I have an inherent love for bookshops. When books began to get digitalized, I was excited about the change. I tried to read comics on my iPad and was impressed with the idea of flipping through each panel rather than just the page. However, the “ease” of reading books on digital devices lost its favour. Last year my daughter insisted – as 9-year-old kids often do – that she wanted a Kindle for her birthday. 3 months after the purchase it lies in the back of an almirah somewhere. We’re both back to reading books the old-fashioned way and thus visits to bookshops have become a recurring excursion.
The other change that has come up is the dominating presence of online bookstores which do provide a simple and often cheap way to acquiring books but continue to be less personal.
In an attempt to keep the joy of reading alive and in the process appreciate the magic of bookstores that provide us with a beautiful sanctuary away from the maddening world, I’ve gone back to visit more independent bookshops. I still do visit the chains every now and then as some of them truly stand out, but when possible, prefer to do my research and find something small and unique instead.
On my blog – where you are right now – you are likely to find some bookstores that I choose to cover in-depth, but I felt it necessary to list the ones that might not get a chance in the spotlight but nevertheless deserve to.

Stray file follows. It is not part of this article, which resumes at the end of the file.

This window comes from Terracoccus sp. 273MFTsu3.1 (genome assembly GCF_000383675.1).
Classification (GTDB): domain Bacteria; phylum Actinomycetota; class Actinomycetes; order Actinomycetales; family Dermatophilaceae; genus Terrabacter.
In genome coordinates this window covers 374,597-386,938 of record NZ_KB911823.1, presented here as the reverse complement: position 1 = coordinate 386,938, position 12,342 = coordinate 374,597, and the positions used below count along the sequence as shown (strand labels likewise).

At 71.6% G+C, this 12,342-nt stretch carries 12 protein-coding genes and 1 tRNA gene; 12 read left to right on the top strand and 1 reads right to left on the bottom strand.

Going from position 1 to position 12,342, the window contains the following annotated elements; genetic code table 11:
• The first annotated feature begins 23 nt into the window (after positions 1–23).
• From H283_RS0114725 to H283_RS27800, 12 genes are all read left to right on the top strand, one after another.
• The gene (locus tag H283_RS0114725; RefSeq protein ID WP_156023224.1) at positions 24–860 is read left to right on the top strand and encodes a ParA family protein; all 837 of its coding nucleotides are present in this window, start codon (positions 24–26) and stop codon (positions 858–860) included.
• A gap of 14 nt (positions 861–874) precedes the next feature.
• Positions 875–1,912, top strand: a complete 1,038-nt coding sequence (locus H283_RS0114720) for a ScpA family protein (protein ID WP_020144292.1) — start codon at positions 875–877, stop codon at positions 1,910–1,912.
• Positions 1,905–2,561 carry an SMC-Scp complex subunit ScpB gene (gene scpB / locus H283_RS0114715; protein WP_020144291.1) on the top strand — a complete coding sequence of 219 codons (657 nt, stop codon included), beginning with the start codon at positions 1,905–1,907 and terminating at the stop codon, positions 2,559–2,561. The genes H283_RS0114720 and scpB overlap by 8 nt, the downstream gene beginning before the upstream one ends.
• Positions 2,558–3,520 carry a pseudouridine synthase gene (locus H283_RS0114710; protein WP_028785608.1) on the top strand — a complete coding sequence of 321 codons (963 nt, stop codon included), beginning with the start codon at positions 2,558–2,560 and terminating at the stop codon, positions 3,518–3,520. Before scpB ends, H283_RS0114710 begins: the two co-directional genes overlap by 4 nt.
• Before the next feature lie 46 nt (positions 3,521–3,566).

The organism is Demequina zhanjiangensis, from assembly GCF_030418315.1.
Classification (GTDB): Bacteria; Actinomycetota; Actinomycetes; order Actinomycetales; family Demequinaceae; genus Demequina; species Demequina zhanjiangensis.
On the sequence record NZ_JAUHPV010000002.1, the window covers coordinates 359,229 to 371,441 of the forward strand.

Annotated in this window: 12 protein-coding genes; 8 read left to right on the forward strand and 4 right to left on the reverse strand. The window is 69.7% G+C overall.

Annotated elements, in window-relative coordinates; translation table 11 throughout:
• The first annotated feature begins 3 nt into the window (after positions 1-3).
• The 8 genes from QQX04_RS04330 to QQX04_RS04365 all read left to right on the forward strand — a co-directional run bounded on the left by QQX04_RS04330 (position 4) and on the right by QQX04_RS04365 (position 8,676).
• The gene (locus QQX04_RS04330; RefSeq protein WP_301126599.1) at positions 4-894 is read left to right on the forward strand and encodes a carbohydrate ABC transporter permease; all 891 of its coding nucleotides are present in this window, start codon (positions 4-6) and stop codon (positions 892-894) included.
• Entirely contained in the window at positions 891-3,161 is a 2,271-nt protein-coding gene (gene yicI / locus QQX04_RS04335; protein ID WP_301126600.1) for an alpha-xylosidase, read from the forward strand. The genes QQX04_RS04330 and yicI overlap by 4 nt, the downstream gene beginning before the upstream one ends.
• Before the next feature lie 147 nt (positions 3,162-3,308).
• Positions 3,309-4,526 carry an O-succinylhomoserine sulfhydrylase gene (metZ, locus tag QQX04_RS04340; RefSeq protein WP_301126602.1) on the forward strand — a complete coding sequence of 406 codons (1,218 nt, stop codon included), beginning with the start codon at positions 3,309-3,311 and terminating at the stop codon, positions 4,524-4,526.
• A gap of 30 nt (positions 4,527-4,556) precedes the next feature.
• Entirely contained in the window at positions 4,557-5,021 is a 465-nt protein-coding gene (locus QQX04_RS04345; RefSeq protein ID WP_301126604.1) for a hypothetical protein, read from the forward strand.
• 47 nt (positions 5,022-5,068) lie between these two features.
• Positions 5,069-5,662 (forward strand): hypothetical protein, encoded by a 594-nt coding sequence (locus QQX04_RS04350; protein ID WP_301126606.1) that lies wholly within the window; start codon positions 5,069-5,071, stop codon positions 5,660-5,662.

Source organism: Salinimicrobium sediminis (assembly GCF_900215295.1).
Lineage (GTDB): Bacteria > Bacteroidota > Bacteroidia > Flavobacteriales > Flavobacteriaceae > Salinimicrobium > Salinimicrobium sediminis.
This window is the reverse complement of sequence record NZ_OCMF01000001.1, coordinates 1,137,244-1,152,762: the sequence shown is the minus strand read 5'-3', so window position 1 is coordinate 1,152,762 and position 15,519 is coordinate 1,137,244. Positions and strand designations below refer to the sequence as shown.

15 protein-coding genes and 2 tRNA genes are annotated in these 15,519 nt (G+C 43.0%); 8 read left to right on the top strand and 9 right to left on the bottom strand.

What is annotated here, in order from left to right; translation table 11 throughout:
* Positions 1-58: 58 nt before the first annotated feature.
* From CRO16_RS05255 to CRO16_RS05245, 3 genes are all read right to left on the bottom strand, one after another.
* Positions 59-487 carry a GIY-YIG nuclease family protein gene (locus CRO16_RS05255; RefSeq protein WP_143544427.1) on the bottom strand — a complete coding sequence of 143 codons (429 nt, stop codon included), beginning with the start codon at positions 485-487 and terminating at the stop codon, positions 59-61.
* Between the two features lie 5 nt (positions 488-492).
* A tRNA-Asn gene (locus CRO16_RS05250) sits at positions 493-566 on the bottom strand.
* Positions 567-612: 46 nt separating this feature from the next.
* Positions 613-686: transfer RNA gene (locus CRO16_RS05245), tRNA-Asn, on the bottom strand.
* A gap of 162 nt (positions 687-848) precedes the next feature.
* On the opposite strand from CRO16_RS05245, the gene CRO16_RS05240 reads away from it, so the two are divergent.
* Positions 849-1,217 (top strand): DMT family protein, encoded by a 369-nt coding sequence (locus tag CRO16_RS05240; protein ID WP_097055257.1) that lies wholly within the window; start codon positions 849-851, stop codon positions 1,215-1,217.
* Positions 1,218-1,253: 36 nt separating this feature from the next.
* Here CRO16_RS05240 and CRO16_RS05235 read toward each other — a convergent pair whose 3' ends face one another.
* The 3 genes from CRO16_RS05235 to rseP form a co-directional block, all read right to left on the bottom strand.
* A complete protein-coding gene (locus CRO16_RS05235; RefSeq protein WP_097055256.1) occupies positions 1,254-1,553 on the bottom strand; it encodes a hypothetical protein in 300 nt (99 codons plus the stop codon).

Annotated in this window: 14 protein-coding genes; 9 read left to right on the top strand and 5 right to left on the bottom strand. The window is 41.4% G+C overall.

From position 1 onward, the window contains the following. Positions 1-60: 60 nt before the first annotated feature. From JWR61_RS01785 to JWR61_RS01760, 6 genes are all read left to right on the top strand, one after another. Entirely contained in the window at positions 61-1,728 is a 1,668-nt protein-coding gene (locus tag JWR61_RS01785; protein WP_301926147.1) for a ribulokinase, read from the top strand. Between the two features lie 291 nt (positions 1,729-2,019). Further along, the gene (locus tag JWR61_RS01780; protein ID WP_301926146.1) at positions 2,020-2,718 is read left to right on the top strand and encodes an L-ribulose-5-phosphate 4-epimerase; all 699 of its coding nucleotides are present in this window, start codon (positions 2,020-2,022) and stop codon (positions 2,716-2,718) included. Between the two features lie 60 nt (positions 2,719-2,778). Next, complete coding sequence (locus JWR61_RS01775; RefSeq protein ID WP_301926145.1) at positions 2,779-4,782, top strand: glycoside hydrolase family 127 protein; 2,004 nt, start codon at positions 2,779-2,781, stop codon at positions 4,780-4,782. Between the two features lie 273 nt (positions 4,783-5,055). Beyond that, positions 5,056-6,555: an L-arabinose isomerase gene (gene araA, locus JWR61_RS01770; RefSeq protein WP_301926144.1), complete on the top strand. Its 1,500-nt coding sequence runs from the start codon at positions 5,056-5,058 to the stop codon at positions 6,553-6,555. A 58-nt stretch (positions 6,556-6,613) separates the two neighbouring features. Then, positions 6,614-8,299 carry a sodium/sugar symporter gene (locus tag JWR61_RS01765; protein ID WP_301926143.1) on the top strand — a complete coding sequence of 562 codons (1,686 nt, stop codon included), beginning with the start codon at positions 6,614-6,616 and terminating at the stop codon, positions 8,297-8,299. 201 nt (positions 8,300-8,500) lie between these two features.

Here is a collection of bookstores and libraries from around the world…
Library of Birmingham – Birmingham, UK – The library’s architecture might have divided people into two groups of those who love it and those who don’t, but the fact remains that it adds to the cultural aspect of the city and leaves a positive impression on everyone who comes to visit or use it.
As an “outsider” you can still go up to the two viewing stations that give panoramic views of the city or read a book inside. For members, it’s a treasure trove of every kind of book possibly available including some rare finds. Other additions include gallery space for displays and a BFI Mediatheque.
Metropolitan Szabo Ervin Library – Budapest, Hungry – “I came across the Metropolitan Szabo Ervin Library in Budapest thanks to Instagram. It is every reader’s dream! Named after a Hungarian Librarian and social scientist, the library is situated in the heart of the city. There are no charges to visit this gorgeous baroque paradise.” – Photo and Words by Ishita Sood.